Only other writers truly understand the endless multitude of struggles we face in the fight to be read.Why do you need critique partners, exactly? Well, have you ever wondered if you were doing this writing thing right? Of course you have. So imagine someone who gushes over your words when you’re worthy of it and wags their finger at you for falling back on your old crutches. A colleague with whom to celebrate the triumphs of storytelling and commiserate over the horror that is the query letter. Someone who gets you and your struggle to piece together sentences that make their hearts weep. They see your flaws, your weaknesses, and help you overcome your challenges and struggles with writing. They recognize and praise your strengths, improvement, and growth.That, my friends, is the successful critique partner relationship, and I think every writer can benefit from one. Or five.
I mean, obviously, right? We already know this and it’s the reason we seek out critique partners. A critique partner can help you see all your plot holes and confusing bits and weak areas, as well as corroborate all the great stuff you know is in your manuscript. Once you’ve found trustworthy critique partners you mesh well with (I cover that next in part two of the series), you only have to open yourself up to receiving their feedback, choosing what you want to take and what to discard, making your edits, and deciding how to go from there. In my group, we allow revisions to be resubmitted, and welcome critiquing our partners through every stage of the drafting, writing, and polishing process. Being open to what your CPs say is THE KEY. Defensiveness is 100% counterproductive.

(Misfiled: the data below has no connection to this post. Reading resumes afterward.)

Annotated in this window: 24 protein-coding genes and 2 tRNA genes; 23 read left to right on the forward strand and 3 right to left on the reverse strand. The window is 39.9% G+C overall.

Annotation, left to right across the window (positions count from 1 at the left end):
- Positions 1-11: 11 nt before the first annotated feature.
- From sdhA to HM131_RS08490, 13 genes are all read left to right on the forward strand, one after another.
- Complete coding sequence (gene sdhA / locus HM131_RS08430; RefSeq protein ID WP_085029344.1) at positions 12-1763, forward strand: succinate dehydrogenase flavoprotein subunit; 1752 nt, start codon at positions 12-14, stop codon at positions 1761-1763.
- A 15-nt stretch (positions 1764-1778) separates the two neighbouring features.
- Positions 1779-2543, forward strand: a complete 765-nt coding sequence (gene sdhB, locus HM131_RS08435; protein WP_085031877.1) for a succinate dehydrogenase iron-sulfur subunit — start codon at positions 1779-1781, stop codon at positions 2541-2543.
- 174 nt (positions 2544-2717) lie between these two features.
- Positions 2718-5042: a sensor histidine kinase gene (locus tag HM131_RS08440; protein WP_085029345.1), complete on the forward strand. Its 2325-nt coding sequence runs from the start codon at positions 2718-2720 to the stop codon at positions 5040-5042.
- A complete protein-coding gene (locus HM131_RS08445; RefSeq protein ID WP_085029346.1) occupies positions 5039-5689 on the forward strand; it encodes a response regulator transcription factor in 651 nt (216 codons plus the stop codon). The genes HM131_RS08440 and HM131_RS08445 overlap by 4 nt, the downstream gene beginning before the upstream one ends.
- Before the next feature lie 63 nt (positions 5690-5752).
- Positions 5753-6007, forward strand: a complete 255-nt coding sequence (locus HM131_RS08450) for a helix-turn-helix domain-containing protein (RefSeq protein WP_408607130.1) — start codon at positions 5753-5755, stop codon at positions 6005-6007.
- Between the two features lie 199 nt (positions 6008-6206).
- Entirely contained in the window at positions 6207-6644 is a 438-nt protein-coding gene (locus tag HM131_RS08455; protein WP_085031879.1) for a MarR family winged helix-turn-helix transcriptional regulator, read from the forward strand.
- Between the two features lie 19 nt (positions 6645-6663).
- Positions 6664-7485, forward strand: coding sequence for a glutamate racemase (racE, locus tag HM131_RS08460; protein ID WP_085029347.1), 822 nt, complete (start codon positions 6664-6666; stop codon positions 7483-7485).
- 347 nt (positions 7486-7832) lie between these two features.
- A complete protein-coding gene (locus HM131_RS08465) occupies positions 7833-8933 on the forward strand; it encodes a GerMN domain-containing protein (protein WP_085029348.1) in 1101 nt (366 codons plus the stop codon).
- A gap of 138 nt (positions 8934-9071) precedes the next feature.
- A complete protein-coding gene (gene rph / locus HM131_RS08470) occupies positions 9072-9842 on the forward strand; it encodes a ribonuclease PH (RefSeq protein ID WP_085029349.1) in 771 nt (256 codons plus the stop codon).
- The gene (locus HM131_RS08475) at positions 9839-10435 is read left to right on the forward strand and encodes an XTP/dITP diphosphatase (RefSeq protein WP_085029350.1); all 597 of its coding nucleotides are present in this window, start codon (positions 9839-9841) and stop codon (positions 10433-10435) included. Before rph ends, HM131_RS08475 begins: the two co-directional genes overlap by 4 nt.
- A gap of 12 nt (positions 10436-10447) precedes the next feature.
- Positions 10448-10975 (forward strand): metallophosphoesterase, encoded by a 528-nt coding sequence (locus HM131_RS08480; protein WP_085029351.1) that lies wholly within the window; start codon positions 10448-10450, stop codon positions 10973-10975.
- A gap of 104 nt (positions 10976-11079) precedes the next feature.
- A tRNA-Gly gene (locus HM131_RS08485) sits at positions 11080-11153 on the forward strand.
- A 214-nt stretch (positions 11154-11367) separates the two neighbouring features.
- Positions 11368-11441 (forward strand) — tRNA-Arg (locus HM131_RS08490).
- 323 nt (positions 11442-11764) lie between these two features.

When to Listen & When Not To
How do you decide what feedback to keep and what to discard? The easiest answer starts with majority rule. If more than one of your critique partners is saying the same thing, you need to pay attention. Take a close look and make sure you understand what the root of the problem is. Ask them how they might fix it, or what would help them better understand what you’re trying to convey.